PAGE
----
The Tomatometer rating – based on the published opinions of hundreds of film and television critics – is a trusted measurement of movie and TV programming quality for millions of moviegoers. It represents the percentage of professional critic reviews that are positive for a given film or television show.
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The Tomatometer is 60% or higher.
The Tomatometer is 59% or lower.
Movies and TV shows are Certified Fresh with a steady Tomatometer of 75% or higher after a set amount of reviews (80 for wide-release movies, 40 for limited-release movies, 20 for TV shows), including 5 reviews from Top Critics.
Percentage of users who rate a movie or TV show positively.
The director, Michael Gracey, delivers quick doses of excitement in splashy scenes but has little feel for the choreographic action, offers scant historical substance, and displays slender dramatic insight.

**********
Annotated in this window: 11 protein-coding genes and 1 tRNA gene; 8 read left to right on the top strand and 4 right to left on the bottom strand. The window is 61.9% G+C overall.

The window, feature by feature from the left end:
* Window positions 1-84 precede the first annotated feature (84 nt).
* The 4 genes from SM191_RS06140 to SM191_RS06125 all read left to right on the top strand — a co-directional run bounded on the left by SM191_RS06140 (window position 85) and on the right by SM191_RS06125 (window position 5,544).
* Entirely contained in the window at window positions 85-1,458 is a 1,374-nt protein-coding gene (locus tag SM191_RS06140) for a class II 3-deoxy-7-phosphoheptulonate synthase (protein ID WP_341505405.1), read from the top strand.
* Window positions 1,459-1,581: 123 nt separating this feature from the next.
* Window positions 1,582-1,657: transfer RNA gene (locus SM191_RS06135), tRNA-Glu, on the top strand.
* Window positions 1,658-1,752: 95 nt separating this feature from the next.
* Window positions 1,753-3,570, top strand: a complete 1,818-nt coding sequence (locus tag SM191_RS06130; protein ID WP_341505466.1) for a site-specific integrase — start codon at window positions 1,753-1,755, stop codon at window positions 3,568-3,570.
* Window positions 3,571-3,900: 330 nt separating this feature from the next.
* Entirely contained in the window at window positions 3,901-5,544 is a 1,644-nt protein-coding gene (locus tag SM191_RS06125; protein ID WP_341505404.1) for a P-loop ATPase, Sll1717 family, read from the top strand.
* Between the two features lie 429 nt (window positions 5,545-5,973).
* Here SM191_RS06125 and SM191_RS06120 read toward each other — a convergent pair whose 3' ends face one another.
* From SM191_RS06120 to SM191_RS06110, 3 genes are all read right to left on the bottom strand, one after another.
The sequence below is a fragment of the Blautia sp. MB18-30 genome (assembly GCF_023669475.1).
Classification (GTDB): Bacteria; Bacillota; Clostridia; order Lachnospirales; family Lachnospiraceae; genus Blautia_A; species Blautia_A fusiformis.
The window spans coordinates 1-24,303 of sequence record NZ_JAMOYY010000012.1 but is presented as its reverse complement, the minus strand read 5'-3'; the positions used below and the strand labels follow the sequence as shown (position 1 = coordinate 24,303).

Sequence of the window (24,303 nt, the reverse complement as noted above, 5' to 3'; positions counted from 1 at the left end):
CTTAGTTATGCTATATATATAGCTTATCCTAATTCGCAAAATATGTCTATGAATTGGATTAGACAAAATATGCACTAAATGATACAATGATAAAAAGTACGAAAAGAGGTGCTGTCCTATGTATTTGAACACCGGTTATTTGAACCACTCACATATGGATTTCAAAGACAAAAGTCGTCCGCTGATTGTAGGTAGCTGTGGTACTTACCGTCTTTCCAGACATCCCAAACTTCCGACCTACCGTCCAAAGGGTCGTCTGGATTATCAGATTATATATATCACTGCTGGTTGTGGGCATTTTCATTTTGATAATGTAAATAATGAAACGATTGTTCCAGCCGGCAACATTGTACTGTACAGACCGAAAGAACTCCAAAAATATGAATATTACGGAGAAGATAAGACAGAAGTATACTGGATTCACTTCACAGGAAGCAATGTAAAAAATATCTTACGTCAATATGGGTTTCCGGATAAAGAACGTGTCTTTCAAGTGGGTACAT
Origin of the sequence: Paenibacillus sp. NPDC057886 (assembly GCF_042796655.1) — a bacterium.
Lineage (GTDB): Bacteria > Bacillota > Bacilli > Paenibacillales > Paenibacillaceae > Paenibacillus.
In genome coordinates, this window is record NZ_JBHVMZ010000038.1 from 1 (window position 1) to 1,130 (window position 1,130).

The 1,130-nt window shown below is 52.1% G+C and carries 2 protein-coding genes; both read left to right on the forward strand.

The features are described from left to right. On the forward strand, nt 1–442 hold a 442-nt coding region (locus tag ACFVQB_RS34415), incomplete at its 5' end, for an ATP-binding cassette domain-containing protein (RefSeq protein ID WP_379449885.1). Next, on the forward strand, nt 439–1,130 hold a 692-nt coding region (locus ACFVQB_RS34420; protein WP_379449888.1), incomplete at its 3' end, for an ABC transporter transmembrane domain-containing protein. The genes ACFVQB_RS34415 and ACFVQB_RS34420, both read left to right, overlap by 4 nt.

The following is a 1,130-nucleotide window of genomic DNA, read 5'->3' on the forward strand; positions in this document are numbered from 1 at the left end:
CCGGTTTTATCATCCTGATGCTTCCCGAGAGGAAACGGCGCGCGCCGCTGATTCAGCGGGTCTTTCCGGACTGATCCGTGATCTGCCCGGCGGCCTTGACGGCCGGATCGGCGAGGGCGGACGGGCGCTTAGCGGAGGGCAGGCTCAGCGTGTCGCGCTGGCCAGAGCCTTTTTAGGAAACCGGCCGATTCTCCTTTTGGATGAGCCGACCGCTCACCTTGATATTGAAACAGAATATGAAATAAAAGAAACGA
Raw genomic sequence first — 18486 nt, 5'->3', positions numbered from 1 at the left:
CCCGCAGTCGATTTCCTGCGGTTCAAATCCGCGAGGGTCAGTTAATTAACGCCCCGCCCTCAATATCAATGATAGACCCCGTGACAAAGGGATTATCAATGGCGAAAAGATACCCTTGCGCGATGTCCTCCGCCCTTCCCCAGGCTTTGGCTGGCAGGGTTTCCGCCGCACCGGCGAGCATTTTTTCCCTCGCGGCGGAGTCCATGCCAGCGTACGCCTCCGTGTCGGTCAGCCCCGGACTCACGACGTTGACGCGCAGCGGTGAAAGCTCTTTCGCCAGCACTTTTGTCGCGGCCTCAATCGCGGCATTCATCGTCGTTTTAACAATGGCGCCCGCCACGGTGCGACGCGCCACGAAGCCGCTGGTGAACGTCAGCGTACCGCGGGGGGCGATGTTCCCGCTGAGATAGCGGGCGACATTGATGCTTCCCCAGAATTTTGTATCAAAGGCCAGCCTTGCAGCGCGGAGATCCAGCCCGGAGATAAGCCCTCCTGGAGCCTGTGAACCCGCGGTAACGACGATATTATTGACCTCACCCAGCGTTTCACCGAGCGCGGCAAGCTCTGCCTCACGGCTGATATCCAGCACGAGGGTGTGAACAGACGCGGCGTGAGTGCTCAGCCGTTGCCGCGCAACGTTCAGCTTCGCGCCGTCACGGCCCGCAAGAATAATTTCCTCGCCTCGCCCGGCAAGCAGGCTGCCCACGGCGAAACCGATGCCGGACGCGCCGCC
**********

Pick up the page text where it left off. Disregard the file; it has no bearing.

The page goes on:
Amazingly, a virtuoso Hugh Jackman as P.T. Barnum, spare-no-expense production values and a score by Oscar (La La Land) and Tony (Dear Evan Hansen) winners Ben Pasek and Justin Paul add up to a shrill blast of nothing
"The Greatest Showman" is all about the dizzy pleasure of letting yourself be hoodwinked, and it's a testament to the movie's idiosyncratic appeal that it never loses its power to lower your defenses and take your breath away.
Overproduced, possibly auto-tuned, hitting a carotid-popping emotional climax in the first 10 seconds and staying there, the tunes ... are sub-Andrew Lloyd Webber schlock made bearable only by the conviction of the cast.
The sawdust and sequins are laid on thick, the period flashbulbs pop and the champagne flows in The Greatest Showman, yet this ersatz portrait of American big-top tent impresario P.T. Barnum is all smoke and mirrors, no substance.